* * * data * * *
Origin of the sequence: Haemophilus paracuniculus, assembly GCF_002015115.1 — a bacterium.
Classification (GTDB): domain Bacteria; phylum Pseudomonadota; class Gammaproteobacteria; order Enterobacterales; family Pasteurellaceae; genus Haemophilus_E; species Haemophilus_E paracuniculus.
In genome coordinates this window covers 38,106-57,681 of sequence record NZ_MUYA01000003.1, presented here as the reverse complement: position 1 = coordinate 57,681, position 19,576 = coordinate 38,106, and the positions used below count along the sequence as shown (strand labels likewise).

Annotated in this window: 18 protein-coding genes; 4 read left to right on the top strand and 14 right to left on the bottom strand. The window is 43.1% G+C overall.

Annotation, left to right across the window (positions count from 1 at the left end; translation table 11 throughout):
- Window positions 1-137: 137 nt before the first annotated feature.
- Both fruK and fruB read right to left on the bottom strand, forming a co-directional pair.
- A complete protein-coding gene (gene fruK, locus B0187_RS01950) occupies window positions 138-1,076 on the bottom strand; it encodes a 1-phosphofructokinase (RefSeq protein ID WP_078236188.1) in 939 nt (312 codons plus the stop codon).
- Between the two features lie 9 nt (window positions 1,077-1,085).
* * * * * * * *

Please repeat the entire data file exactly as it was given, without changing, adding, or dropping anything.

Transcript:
Origin of the sequence: Haemophilus paracuniculus, assembly GCF_002015115.1 — a bacterium.
Classification (GTDB): domain Bacteria; phylum Pseudomonadota; class Gammaproteobacteria; order Enterobacterales; family Pasteurellaceae; genus Haemophilus_E; species Haemophilus_E paracuniculus.
In genome coordinates this window covers 38,106-57,681 of sequence record NZ_MUYA01000003.1, presented here as the reverse complement: position 1 = coordinate 57,681, position 19,576 = coordinate 38,106, and the positions used below count along the sequence as shown (strand labels likewise).

Annotated in this window: 18 protein-coding genes; 4 read left to right on the top strand and 14 right to left on the bottom strand. The window is 43.1% G+C overall.

Annotation, left to right across the window (positions count from 1 at the left end; translation table 11 throughout):
- Window positions 1-137: 137 nt before the first annotated feature.
- Both fruK and fruB read right to left on the bottom strand, forming a co-directional pair.
- A complete protein-coding gene (gene fruK, locus B0187_RS01950) occupies window positions 138-1,076 on the bottom strand; it encodes a 1-phosphofructokinase (RefSeq protein ID WP_078236188.1) in 939 nt (312 codons plus the stop codon).
- Between the two features lie 9 nt (window positions 1,077-1,085).